Brokers and financial advisors will discourage you from owning gold and silver. They say it’s a poor investment. On that, at least, they’re right. Gold is not an investment. Gold is a hedge. Gold is a way to preserve your money from the ravages of inflation which the government says is less than 3% but is actually about 8 – 10% in Canada and much higher in the U.S.. Silver works much the same way and has often been called the poor man’s gold. Money in a high interest savings account or GIC’s is losing value. The inflation rate will get much worse in the future and your money will lose even more purchasing power.

    If you want to use gold or silver coins or bullion to preserve your money, own the physical stuff. Avoid storing it at a dealer. You may never see it. Use ETF’s (Exchange Traded Funds) strictly for speculation (I do) but not as a hedge.

    If you want to buy gold or silver and you live in Canada, I recommend

Gatewest
1711 Corydon
Winnipeg, MB R3N 0J9
204-489-9112 (inquiries)
800-565-2646 (orders only)

   I’ve dealt with them since 1979. They are reputable. If you’re out of town, they’ll ask for a credit card number for a deposit (usually $50) and will credit the deposit when they receive your cheque, money order or bank draft and then they’ll ship by ExpressPost.

   I do not recommend putting all your money into gold or silver because there is always a slight risk the government will outlaw the possession of gold and silver (it happened in the U.S. in 1933 and even safety deposit boxes were monitored.) I think this risk is slight because when currencies collapse world-wide (notice I said “when” not “if”) we will go back on the gold standard.

    I’ll make one more prediction: Barrick will eventually own most of the free world’s gold mines. That shouldn’t stop you from investing in other gold mines. Barrick will buy them all so you’ll make money if you invest in them. For an interesting treat look at Barrick’s “honorary directors” on the internet for a list of political “who’s who.” Nothing short of a revolution will stop this and, as long as Joe Sixpack has his TV, beer & pizza, that ain’t gonna happen.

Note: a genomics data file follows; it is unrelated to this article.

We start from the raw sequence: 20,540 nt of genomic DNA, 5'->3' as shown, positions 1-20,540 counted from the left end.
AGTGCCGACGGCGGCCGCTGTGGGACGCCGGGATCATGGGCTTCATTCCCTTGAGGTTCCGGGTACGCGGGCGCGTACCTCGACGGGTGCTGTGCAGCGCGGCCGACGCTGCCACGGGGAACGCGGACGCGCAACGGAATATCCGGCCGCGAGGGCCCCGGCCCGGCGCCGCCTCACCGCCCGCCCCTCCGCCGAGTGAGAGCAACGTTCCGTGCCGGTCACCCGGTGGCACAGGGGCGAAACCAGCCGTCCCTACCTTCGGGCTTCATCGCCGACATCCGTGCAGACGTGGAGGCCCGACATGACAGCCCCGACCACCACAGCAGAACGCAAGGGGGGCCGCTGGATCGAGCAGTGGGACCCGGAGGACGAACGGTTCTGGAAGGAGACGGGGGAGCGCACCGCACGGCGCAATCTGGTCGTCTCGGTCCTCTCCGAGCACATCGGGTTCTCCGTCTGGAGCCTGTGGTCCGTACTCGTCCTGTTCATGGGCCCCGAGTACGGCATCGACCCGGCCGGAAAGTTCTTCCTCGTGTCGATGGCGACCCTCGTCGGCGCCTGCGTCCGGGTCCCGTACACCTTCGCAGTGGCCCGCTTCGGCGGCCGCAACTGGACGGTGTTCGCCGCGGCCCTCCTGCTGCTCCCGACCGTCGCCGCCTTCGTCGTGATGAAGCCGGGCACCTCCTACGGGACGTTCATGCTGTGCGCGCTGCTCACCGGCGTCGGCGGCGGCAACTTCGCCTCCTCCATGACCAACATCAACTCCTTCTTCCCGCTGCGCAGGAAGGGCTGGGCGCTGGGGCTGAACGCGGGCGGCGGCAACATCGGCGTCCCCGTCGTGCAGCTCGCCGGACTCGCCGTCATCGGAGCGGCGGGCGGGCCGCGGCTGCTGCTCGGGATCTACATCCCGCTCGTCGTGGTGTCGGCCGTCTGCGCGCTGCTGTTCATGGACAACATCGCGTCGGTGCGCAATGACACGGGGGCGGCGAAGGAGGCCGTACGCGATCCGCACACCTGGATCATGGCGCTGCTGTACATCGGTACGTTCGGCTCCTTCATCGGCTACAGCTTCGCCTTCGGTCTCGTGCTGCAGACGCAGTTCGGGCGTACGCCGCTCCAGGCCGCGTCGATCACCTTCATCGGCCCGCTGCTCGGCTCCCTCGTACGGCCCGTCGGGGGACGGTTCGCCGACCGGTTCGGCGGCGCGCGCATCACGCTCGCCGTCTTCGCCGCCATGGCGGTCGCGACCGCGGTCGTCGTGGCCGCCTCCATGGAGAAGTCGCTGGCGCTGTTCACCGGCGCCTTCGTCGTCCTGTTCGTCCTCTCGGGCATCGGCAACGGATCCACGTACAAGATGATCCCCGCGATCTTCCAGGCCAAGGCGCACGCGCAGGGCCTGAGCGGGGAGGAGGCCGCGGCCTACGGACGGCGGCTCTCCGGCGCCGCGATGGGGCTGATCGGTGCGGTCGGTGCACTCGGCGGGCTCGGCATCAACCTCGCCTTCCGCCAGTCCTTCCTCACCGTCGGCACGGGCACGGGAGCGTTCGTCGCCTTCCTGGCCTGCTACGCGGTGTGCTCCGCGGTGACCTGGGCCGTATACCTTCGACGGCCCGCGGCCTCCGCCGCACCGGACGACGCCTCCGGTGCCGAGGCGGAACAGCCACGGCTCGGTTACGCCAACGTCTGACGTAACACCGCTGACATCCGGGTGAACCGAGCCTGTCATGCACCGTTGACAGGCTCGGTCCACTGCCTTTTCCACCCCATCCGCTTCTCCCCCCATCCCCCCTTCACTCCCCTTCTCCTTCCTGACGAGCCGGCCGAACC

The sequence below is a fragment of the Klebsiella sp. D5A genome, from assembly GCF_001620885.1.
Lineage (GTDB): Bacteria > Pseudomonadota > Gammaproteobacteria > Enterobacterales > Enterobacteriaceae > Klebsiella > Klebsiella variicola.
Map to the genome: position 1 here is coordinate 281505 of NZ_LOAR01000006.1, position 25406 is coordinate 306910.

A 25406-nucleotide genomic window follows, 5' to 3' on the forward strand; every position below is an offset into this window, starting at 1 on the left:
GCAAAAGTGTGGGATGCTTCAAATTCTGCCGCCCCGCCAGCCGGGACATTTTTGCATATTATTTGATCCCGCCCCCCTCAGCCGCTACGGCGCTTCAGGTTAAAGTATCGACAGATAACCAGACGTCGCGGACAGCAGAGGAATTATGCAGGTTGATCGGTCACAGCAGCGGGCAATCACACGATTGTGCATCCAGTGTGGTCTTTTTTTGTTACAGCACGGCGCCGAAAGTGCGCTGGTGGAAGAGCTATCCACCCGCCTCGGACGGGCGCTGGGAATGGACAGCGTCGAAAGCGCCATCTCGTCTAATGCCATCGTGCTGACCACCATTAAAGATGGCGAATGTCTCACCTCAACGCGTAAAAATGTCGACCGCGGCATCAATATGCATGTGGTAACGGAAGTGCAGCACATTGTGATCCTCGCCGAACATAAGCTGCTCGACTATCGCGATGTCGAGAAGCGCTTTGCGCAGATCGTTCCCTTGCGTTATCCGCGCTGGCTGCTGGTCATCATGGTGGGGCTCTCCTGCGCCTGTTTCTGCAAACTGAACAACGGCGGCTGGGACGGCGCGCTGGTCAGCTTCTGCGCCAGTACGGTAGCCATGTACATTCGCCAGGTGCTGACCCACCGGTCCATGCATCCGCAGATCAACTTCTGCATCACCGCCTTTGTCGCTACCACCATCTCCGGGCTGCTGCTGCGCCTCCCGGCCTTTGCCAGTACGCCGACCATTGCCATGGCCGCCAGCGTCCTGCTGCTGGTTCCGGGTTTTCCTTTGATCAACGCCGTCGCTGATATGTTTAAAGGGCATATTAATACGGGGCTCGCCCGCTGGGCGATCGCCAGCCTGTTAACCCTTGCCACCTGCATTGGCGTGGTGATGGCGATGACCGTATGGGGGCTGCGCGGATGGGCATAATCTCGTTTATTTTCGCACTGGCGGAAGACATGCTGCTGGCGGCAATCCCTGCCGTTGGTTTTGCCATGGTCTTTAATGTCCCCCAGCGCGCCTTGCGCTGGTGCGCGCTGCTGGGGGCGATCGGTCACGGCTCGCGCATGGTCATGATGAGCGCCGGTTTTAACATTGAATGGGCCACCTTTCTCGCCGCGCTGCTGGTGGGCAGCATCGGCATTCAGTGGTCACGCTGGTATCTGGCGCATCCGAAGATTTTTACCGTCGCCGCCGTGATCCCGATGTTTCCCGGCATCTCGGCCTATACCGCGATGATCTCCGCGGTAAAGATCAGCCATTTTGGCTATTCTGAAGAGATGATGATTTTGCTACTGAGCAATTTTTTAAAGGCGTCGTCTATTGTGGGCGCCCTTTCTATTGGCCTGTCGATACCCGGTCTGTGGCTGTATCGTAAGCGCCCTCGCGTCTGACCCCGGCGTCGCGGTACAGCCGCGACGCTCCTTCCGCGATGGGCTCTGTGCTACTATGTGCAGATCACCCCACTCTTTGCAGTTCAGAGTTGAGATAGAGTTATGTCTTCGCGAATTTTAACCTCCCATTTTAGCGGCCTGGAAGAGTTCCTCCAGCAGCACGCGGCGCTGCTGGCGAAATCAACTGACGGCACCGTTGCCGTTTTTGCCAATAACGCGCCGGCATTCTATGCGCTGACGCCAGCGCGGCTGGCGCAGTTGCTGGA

http://newsmine.org/content.php?ol=cabal-elite/international-banking/gold-scam/bush-gang-barrick-gold-corporation.txt

Gerold
March 15, 2008
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Disclaimer: I’m not an investment advisor and these articles are for commentary only. For specific advice you should consult your own investment professional.

Your comments are WELCOME! Lengthy comments may time-out before you’re finished so consider doing them in a word doc first then copy and paste to “Leave a Reply” below.

About gerold

I have a bit of financial experience having invested in stocks in the 1960s & 70s, commodities in the 80s & commercial real estate in the 90s (I sold in 2005.) I am appalled at our rapidly deteriorating global condition so I've written articles for family, friends & colleagues since 2007; warning them and doing my best to explain what's happening, what we can expect in the future and what you can do to prepare and mitigate the worst of the economic, social, political and nuclear fallout. As a public service in 2010 I decided to create a blog accessible to a larger number of people because I believe that knowledge not shared is wasted.